A Pentagon spokesman says a majority of pro-Russian forces are pulling back from the Ukrainian border and returning to their home bases, a withdrawal that the U.S. has been demanding for weeks and a move that Defense Secretary Chuck Hagel called "promising."
“I can confirm that at least two thirds of the Russian forces have repositioned off the border and we are continuing to monitor,” Pentagon spokesman Col. Steve Warren told reporters Friday.
“The remaining forces appear to be packing up and preparing to depart the border as well. We welcome this. That said, it doesn’t change the fact that the Russians for the last several months have radically destabilized the situation in Ukraine. They still maintain a significant force presence in Crimea and we continue to call on them to work to stabilize Ukraine, to prevent militants from flowing into Ukraine and to help bring a peaceful resolution,” Col. Warren said.
A senior defense official traveling with Defense Secretary Hagel told The Washington Post that approximately seven Russian battalions remain of those that were deployed to the east and south of Ukraine, amounting to a couple of thousand troops.
U.S. officials had previously estimated as many as 40,000 Russian forces had been aligned along the border with a restive eastern Ukraine that has been wracked with violence between government security forces and pro-Russian separatists.
Hagel didn't provide any details to reporters traveling with him en route to an Asian defense conference in Singapore at the start of a 12-day overseas trip which will include a meeting with NATO defense ministers in Brussels next week. However, he called the withdrawal promising.
"They are not where they need to be and won't be until all of their troops that they positioned along that border a couple of months ago are gone," Hagel told The Associated Press.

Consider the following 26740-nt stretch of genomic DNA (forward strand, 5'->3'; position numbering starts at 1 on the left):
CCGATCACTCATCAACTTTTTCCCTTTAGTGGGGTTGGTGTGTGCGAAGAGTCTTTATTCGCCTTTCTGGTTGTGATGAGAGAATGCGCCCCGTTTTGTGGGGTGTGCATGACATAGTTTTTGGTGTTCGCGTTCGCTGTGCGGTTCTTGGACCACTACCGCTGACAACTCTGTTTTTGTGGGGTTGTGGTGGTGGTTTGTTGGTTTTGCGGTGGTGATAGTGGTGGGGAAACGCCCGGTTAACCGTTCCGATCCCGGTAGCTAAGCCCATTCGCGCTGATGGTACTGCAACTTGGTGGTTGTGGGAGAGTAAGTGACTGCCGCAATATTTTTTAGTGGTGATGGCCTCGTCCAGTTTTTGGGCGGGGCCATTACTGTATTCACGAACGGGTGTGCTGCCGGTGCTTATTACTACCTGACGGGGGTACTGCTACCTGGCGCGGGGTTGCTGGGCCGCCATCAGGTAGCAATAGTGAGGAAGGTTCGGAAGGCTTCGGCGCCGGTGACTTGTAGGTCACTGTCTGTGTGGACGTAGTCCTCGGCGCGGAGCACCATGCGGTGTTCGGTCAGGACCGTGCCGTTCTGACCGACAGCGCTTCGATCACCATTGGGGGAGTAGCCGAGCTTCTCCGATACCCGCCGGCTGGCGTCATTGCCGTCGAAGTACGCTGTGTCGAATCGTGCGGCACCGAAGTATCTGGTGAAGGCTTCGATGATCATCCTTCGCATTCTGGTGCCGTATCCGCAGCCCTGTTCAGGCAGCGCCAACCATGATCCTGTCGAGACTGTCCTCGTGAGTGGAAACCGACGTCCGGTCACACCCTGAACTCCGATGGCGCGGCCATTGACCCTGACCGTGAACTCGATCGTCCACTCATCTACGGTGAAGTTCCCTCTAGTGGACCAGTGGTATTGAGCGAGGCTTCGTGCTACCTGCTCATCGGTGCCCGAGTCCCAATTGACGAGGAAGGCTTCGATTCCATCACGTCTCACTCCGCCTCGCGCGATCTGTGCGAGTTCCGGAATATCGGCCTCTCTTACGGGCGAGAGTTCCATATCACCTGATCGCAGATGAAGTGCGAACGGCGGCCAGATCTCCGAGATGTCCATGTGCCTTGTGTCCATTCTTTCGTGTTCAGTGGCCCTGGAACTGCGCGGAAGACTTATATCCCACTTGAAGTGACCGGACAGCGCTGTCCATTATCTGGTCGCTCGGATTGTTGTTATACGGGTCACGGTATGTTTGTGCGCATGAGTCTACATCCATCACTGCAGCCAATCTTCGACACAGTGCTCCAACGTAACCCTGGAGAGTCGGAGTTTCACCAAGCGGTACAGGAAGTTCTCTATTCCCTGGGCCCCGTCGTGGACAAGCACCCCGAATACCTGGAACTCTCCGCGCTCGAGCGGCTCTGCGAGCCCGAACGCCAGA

"We do know that thousands of Russian troops have been pulled back and are moving away. But we also know that there are still thousands of Russian troops still there that have not yet moved," Hagel said.
Hagel said he has not spoken to his Russian counterpart about the withdrawal.
Ukraine's acting defense minister said Friday that Ukrainian forces would continue their military offensive against rebels in the east until order is restored there, Reuters reported.
``Our given task is to bring peace and order to the region,'' Acting Defense Minister Mykhailo Koval said.
Hagel and other Obama administration officials also expressed new concerns about rising violence in eastern Ukraine, including the downing of a military helicopter by pro-Russian rebels Thursday that left 15 dead, according to Ukraine's acting president. President-elect Petro Poroshenko swore to punish those responsible for downing the helicopter.
The White House and State Department both said a de-escalation of the crisis was imperative and called on Russia to exert pressure on the separatists to get them to end the fighting and release a group of international monitors who have been detained in eastern Ukraine since earlier this week.
NATO Secretary-General Anders Fogh Rasmussen said the recent Russian troop withdrawal was far more significant than NATO previously estimated, but was not complete.
``We welcome what we have seen but we continue to urge Russia to pull back all troops from the Ukrainian border,'' Rasmussen told Reuters Friday.
Rasmussen also announced that ambassadors from NATO countries and Russia would meet in Brussels Monday to discuss the security situation in and around Ukraine.
Meanwhile, the Organization for Security and Cooperation in Europe has lost contact with a five-member team in east Ukraine, where four members of another OSCE mission are still being held by pro-Russian rebels. The OSCE's teams are in Ukraine to monitor the security situation following the violence between pro-Russia separatists and Ukrainian forces.
The OSCE said it had lost contact with the team of four international workers and one Ukrainian translator, late Thursday, according to a statement online Friday. The OSCE has been without contact with another four-member team since Monday.
A rebel leader confirmed Thursday that monitors from the first group were in their custody. The insurgents assured journalists they would "deal with this and then release them," but did not give details as to when.
The White House and State Department said insurgents detaining OSCE observers is unacceptable and demanded their immediate release.
The Associated Press contributed to this report.